Student Q&A: Ben Yang, Northwestern University Interdepartmental Neuroscience
Ben Yang, PhD, recently defended his thesis and graduated from the Northwestern University Interdepartmental Neuroscience (NUIN) PhD Program in September 2020. Yang has flirted with many fields, but settled on behavioral neuroscience — studying the mechanisms that undergird motor learning.
Read a Q&A with Yang below.
Where is your hometown?
I was born in Wenzhou, China. Wenzhou is surrounded by mountains and the East China Sea, therefore relatively isolated and less influenced by dynasty changes in Chinese history. This led to one of the most famous things about my hometown – our dialect “Wenzhounese”, which is generally considered the most difficult dialect to understand in China. It’s more than 1,500 years old and possibly the closest resemblance to the ancient Chinese language.
What are your research interests?
My initial interest in science starts from a child’s questions of “who am I?” and “where do I come from?” Driven by these questions, I have explored different fields of science, including evolution, developmental biology, cancer biology and now neuroscience. My current research interest is how motor learning is encoded in a brain structure called the striatum. Every time when I saw my son suffering from learning new pieces of piano music and my daughter struggling to learn new ice-skating tricks, I kept wondering how these motor skills are encoded in the striatum.
If we know the neural activity ensemble changes in the striatum, can we manually reactivate these ensembles after training, like the hippocampal replay during memory consolidation, to facilitate motor skill consolidation? If we can achieve this, we may even be able to artificially create motor skills by activating neural ensembles without actual training.
What exciting projects are you working on?
My previous project, which is in review in Neuron, studies how fear affects feeding. Currently, I am working on a new project exploring active avoidance learning. Basically, mice are head-fixed on a running wheel allowing imaging of striatum neural activity ensemble changes during behavior. Then an escalating tone was delivered behind the mouse, mimicking predator chasing. The mouse needs to run to a certain speed within a certain time to cancel the tone. If this is not achieved, a mild electrical shock will be delivered to the tail as a punishment. By imaging the neural ensemble changes during this learning process, we are hoping to find the mechanisms of how motor learning is encoded.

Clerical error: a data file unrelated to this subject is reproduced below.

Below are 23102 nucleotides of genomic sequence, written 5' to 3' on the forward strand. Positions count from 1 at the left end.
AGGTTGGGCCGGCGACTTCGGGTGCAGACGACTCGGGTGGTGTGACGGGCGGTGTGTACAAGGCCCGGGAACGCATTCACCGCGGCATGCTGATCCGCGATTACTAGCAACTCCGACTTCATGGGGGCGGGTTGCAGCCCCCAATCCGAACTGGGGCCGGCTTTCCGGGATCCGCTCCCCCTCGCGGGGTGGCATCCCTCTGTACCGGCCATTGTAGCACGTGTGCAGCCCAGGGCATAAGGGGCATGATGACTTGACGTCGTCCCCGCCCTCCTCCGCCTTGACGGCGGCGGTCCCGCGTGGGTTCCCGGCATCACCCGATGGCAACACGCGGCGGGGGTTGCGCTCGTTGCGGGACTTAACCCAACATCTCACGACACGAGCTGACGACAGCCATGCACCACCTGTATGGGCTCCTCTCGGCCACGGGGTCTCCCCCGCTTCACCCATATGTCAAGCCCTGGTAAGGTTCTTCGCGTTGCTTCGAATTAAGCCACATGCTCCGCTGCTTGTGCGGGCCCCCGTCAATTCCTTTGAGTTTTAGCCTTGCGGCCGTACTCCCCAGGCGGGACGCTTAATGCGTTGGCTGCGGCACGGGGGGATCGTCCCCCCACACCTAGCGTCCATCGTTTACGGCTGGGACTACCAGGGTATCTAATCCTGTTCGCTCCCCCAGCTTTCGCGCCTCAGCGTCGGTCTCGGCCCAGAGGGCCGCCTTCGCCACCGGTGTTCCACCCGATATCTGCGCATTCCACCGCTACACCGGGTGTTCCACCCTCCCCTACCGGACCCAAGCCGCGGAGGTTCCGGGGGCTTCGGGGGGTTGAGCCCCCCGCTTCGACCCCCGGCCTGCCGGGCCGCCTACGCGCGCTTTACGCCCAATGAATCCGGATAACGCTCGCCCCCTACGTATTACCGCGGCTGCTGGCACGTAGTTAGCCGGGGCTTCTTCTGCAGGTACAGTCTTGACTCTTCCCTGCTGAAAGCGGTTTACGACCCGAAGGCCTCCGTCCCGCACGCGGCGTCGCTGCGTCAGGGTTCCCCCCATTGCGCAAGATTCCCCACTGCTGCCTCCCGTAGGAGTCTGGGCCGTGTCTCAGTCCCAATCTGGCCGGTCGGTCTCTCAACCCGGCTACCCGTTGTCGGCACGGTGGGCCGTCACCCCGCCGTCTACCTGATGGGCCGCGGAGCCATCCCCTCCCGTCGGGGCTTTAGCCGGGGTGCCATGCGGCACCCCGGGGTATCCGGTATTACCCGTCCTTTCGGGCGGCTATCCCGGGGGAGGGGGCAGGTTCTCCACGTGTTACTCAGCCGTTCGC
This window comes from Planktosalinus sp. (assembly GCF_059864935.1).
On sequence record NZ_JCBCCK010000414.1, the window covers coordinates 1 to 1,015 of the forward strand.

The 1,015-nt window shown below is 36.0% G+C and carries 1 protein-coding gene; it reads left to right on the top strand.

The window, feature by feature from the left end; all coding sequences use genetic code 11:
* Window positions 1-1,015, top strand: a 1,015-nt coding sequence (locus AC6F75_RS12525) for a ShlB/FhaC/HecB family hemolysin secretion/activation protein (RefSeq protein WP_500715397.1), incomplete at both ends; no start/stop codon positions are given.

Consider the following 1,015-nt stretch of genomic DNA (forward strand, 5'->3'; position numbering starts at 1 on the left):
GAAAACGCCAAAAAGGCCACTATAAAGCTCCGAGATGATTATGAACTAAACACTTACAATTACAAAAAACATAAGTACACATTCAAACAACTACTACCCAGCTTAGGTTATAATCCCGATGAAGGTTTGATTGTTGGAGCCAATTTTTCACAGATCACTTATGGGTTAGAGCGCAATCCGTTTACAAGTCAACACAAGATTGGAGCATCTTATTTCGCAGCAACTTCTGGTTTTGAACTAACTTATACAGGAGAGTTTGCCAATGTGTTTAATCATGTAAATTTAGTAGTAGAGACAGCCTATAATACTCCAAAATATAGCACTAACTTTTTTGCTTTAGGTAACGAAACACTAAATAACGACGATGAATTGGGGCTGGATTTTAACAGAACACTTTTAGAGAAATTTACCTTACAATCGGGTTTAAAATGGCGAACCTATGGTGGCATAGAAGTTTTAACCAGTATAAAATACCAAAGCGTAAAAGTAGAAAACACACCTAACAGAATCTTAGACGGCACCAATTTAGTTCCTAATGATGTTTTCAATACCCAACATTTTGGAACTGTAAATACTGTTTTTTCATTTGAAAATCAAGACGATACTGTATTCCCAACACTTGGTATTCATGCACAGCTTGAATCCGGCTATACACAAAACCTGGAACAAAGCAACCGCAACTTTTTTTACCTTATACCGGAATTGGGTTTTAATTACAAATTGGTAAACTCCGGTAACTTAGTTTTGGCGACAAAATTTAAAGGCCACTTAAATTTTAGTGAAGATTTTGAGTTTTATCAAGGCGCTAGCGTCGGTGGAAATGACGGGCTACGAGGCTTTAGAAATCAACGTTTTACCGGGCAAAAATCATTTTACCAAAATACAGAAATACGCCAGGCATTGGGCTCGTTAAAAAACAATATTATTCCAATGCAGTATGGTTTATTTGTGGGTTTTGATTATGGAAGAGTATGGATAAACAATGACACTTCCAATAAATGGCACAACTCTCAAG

What attracted you to your program?
NUIN is an interdisciplinary neuroscience program that encompasses both NU campuses and many departments — it is a big family. The NUIN program provides me with a bigger picture of neuroscience and more opportunities for interdisciplinary collaborations.
What has been your best experience at Feinberg?
It is hard to choose just one best experience. The seminars covering basic science, engineering, and clinics is what I have really enjoyed over the past many years at Feinberg. Recently, I submitted a manuscript to Neuron, which received positive reviews from all three reviewers and required no further experiments, commending the high quality and significance of my work.
How would you describe the faculty at Feinberg?
My advisor, thesis committee, NUIN directors, and the big NUIN family have been very supportive during my doctoral training. I really appreciate my advisor, D. James Surmeier, for his trust that allowed me to explore my own interest and his cares about my research, career development and quality of life. He and my thesis committee – Mark Bevan, Indira Raman, and Paul Schumacker – always encouraged me to think of big and important questions. The NUIN directors (Anis Contractor and Geoff Swanson), NUIN office and Department of Neuroscience administrators have all been very helpful. Other NUIN faculty members, particularly Jelena Radulovic, Rajeshwar Awatramani, Liming Li and Richard Miller have all helped me in various ways. To sum it up, the faculty at Feinberg provides a nourishing environment for young scientists to grow.
What do you do in your free time?
I spent my free time with my family, reading books to my kids, playing Lego sets, biking, ice-skating and snowboarding. I hope we will still be able to go snowboarding this winter.
What are your plans for the future?
I recently defended my thesis, written during my time studying Parkinson’s disease and stress disorders in D. James Surmeier’s lab in the Department of Neuroscience. I have now started a joint postdoctoral training in Jones Parker’s lab in the Department of Psychiatry and Anis Contractor’s lab in the Department of Neuroscience, studying neural mechanisms encoding motor skill learning.